Needless to say, I had almost no sleep that evening, despite wandering the halls of the albergue trying to find somewhere better—even the hallway was unsleepable.  And I was *not* a happy Laura.

Day three was the day we walked on water.

Day 4: to Markina-Hemein (25km)

Okay, so for these blog posts, I took vocal notes on my phone as I was hiking.  This day’s notes started with an impassioned, “I didn’t sleep very much because of that fucking Korean man”.  And as such, it was mainly a blur.  We walked to Markina, about 25km, through on-and-off rain, especially as it got towards the middle of the day.

The albergue in Markina was in some kind of old convent.  As well as us, there was a Russian girl, and two nice Americans—Dan and Audrey, who had travelled around Australia (and here’s their blog post about it).  On the other hand, my ‘new best friend’ turned up again.  I asked the hospitalier if I could go in a different room, and he said that there was a back room, but that it would be cold.  I said that it wouldn’t be a problem, gaining myself the label ‘Nordica’.

In the end, I got the back room to myself, and curled up under several blankets for a solid ten hours’ sleep.  However, when I woke up it was super-creepy: it was just me in long cold room full of empty beds.  I was waiting for ghosts, or not being able to leave the room, or being attacked by a sock-puppet or something.  Then again, perhaps I’ve watched too much American Horror Story.


Day 5: On to Eskerika (35km)

For day five, our intention was to walk to Gernika.  However as it turned out, the donativo albergue wasn’t open for the season yet, and who’s going to pay YHA prices?  As such, we decided to walk to Morga/Eskerika, a very hilly 35km from our starting point.  At around 20-25km I was absolutely dying.  We stopped for lunch where I had patatas con aioli while staring uncontrollably at Rie’s burger, and then set off again—but I lasted about a kilometre before needing to sit down.  I think Rie was getting quite fed up with me, but I’d eaten way too much to keep going at that point.  After a nice ten minute sit in the sun though, we set out once more.  The next 10km was a bit easier, albeit still rough.  We caught up to Gerald the German guy—we kept catching up to him every day, which doesn’t make any sense at all—and had a bit of a chat.  I also kept feeling guilty about making my poor character in Elder Scrolls Oblivion jump everywhere—oh the inhumanity!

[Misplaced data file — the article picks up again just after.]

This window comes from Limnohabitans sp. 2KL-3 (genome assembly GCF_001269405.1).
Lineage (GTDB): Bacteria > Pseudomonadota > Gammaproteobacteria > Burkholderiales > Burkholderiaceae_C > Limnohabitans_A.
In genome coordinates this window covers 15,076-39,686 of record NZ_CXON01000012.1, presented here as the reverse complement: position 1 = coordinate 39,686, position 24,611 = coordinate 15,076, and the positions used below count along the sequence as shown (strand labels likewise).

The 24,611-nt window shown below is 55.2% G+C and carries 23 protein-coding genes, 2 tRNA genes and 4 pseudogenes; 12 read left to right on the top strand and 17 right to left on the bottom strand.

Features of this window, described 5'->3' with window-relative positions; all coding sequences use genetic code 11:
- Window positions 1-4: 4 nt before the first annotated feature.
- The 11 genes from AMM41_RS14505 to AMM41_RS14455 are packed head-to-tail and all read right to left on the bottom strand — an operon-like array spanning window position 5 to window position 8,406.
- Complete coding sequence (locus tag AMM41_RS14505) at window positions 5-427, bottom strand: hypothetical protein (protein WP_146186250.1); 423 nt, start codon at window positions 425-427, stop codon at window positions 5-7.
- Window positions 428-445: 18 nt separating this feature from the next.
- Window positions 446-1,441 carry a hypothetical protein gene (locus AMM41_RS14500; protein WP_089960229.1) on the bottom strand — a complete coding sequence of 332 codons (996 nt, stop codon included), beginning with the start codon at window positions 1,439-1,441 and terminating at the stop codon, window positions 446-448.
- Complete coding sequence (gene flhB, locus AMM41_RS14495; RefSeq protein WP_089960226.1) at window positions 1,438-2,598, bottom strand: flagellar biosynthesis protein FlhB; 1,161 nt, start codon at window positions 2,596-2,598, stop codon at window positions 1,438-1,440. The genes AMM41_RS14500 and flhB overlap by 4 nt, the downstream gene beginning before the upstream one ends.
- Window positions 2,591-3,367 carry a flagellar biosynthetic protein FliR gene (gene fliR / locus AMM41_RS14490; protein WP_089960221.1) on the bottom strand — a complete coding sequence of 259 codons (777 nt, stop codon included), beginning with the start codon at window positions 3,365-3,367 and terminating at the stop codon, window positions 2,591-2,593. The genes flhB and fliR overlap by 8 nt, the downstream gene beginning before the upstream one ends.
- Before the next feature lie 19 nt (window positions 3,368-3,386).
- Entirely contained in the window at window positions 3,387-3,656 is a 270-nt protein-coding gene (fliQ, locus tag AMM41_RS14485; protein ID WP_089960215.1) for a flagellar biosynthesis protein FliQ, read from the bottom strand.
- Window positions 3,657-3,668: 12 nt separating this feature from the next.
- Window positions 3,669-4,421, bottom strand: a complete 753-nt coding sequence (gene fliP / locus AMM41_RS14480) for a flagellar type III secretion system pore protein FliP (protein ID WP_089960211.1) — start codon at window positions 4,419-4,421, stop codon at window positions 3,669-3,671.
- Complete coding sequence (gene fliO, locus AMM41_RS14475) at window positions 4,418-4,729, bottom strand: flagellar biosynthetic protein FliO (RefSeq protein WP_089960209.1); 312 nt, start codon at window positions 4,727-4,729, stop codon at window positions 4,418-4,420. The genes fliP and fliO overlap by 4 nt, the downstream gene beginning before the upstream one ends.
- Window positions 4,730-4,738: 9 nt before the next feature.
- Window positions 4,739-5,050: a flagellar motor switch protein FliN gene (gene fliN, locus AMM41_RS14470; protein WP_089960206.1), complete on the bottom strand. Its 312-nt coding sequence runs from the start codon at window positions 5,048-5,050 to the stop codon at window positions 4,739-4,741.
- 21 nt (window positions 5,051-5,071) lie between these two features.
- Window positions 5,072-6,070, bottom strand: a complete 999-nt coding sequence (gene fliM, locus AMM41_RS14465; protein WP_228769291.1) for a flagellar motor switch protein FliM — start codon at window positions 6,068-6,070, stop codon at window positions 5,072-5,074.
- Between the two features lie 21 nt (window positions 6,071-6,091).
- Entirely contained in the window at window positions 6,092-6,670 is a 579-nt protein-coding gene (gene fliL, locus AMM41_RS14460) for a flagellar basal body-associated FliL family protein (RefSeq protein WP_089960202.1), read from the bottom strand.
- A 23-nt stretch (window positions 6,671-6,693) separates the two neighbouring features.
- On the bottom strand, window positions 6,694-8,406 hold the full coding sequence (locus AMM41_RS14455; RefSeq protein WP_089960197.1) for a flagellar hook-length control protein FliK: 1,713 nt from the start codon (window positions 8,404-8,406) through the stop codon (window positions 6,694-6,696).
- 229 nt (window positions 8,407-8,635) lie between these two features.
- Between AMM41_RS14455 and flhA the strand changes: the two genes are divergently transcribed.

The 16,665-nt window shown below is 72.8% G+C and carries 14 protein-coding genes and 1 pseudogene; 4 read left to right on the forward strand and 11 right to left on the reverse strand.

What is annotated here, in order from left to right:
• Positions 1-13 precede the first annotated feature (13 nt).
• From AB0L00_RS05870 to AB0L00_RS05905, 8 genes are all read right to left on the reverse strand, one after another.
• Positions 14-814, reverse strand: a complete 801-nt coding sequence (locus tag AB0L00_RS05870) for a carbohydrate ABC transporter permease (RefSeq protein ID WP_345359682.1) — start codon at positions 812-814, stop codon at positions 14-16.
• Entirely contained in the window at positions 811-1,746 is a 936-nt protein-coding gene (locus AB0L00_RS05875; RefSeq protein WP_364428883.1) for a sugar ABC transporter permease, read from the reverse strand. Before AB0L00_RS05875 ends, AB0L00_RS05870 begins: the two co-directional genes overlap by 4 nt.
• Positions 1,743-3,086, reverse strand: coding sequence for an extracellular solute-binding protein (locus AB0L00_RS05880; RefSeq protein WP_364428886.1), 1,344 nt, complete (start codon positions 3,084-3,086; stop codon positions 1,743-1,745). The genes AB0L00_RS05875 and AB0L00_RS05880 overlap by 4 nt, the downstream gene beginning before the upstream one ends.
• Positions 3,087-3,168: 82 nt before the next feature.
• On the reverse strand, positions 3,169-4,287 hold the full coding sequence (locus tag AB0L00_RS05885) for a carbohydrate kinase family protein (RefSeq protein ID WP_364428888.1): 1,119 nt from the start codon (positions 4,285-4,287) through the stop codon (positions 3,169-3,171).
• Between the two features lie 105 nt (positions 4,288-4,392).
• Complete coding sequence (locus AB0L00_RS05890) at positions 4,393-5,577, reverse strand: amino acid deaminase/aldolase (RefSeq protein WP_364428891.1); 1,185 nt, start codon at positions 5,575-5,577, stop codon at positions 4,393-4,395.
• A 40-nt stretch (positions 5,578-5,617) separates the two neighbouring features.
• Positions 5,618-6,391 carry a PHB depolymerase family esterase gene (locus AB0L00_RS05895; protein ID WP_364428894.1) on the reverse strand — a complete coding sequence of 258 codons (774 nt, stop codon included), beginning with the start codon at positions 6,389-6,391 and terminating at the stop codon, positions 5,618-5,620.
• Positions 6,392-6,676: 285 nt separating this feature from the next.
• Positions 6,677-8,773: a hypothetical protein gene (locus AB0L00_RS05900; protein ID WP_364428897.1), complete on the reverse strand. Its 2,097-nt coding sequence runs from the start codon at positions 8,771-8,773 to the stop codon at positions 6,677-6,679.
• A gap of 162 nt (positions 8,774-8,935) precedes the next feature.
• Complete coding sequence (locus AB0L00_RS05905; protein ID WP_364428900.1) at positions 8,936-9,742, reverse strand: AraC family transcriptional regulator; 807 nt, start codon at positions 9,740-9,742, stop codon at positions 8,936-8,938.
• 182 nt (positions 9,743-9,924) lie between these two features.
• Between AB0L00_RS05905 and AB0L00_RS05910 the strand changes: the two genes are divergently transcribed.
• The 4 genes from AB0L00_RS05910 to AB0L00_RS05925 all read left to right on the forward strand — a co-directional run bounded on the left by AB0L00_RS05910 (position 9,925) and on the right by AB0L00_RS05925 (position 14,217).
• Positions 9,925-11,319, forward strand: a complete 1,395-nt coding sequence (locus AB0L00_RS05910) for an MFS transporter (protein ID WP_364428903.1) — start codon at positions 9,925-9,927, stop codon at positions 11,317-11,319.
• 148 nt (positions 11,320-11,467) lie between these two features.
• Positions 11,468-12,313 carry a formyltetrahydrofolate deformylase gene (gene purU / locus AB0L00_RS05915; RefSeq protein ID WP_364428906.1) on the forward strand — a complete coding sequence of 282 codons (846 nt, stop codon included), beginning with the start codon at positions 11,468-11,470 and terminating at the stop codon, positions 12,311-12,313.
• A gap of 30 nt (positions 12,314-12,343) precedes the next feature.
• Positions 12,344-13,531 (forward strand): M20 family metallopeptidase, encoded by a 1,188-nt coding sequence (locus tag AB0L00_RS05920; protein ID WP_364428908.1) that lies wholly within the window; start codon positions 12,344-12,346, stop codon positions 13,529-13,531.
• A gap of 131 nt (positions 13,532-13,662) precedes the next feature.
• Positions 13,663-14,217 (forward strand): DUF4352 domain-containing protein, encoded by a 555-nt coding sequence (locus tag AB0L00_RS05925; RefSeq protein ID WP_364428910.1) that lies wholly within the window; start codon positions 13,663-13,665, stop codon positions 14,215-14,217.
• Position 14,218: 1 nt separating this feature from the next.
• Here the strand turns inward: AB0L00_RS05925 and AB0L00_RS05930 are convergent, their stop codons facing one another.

Finally reaching Eskerika at the top of the hill, signs directed us back downhill to the albergue.  Why, Camino, why?!  But we made it there in the end, to the greetings of a very enthusiastic and very cute puppy.  The Russian girl from the night before was there, as was a group of German girls who we bumped into once after that if I remember correctly.  And happily, no snoring Korean guy.

We didn't do any circles, I just didn't have my phone on for a lot of the day.
We didn’t do any circles, I just didn’t have my phone on for a lot of the day.

PS. I’m sorry, but I’m going to be way too lazy to edit any of the photos for the Camino series.  If I try, I’ll end up still writing these posts next year!

Perros Peligrosos: Morga to Portugalete, Castro-Urdiales, and Islares.
Ballena Loca: Irun to San Sebastián; San Sebastián to Getaria.